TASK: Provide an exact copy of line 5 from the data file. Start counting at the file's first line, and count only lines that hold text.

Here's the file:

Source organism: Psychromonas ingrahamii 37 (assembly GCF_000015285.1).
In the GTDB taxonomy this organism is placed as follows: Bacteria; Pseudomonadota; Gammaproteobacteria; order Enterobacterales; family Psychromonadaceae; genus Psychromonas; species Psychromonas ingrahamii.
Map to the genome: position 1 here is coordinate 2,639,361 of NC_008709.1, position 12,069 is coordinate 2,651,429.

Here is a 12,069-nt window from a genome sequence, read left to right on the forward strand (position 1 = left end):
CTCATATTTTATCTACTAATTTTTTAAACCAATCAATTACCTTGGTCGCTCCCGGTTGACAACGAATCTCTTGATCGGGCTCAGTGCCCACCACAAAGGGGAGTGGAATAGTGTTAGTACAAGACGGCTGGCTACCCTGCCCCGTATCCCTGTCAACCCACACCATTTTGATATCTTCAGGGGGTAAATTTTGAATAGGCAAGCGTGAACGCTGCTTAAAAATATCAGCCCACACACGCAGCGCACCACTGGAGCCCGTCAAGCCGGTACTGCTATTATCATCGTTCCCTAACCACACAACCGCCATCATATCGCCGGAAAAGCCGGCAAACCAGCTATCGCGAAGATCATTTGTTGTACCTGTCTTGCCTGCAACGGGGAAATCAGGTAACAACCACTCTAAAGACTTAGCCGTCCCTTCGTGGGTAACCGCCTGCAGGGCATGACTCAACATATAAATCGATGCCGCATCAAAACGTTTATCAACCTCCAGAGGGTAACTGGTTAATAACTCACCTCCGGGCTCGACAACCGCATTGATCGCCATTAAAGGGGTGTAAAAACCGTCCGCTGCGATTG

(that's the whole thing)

CTCATATTTTATCTACTAATTTTTTAAACCAATCAATTACCTTGGTCGCTCCCGGTTGACAACGAATCTCTTGATCGGGCTCAGTGCCCACCACAAAGGGGAGTGGAATAGTGTTAGTACAAGACGGCTGGCTACCCTGCCCCGTATCCCTGTCAACCCACACCATTTTGATATCTTCAGGGGGTAAATTTTGAATAGGCAAGCGTGAACGCTGCTTAAAAATATCAGCCCACACACGCAGCGCACCACTGGAGCCCGTCAAGCCGGTACTGCTATTATCATCGTTCCCTAACCACACAACCGCCATCATATCGCCGGAAAAGCCGGCAAACCAGCTATCGCGAAGATCATTTGTTGTACCTGTCTTGCCTGCAACGGGGAAATCAGGTAACAACCACTCTAAAGACTTAGCCGTCCCTTCGTGGGTAACCGCCTGCAGGGCATGACTCAACATATAAATCGATGCCGCATCAAAACGTTTATCAACCTCCAGAGGGTAACTGGTTAATAACTCACCTCCGGGCTCGACAACCGCATTGATCGCCATTAAAGGGGTGTAAAAACCGTCCGCTGCGATTG